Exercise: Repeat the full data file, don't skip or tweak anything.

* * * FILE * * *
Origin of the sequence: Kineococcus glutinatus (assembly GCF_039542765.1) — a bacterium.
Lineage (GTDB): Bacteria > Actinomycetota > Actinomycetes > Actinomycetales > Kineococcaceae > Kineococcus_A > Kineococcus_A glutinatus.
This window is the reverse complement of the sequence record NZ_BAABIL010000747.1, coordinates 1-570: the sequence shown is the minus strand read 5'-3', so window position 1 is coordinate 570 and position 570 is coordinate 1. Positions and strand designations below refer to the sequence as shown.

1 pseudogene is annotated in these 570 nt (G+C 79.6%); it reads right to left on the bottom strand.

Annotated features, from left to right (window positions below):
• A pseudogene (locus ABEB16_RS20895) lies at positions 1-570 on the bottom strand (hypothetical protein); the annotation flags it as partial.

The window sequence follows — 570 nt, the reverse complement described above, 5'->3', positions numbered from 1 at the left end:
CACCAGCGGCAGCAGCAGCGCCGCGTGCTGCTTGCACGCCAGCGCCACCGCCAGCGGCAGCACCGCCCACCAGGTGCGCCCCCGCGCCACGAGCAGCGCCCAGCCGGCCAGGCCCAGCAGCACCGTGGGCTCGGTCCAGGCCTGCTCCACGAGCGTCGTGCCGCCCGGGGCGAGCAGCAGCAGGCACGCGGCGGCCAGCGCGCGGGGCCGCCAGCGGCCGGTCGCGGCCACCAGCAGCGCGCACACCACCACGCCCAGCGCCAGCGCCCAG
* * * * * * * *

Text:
Origin of the sequence: Kineococcus glutinatus (assembly GCF_039542765.1) — a bacterium.
Lineage (GTDB): Bacteria > Actinomycetota > Actinomycetes > Actinomycetales > Kineococcaceae > Kineococcus_A > Kineococcus_A glutinatus.
This window is the reverse complement of the sequence record NZ_BAABIL010000747.1, coordinates 1-570: the sequence shown is the minus strand read 5'-3', so window position 1 is coordinate 570 and position 570 is coordinate 1. Positions and strand designations below refer to the sequence as shown.

1 pseudogene is annotated in these 570 nt (G+C 79.6%); it reads right to left on the bottom strand.

Annotated features, from left to right (window positions below):
• A pseudogene (locus ABEB16_RS20895) lies at positions 1-570 on the bottom strand (hypothetical protein); the annotation flags it as partial.

The window sequence follows — 570 nt, the reverse complement described above, 5'->3', positions numbered from 1 at the left end:
CACCAGCGGCAGCAGCAGCGCCGCGTGCTGCTTGCACGCCAGCGCCACCGCCAGCGGCAGCACCGCCCACCAGGTGCGCCCCCGCGCCACGAGCAGCGCCCAGCCGGCCAGGCCCAGCAGCACCGTGGGCTCGGTCCAGGCCTGCTCCACGAGCGTCGTGCCGCCCGGGGCGAGCAGCAGCAGGCACGCGGCGGCCAGCGCGCGGGGCCGCCAGCGGCCGGTCGCGGCCACCAGCAGCGCGCACACCACCACGCCCAGCGCCAGCGCCCAG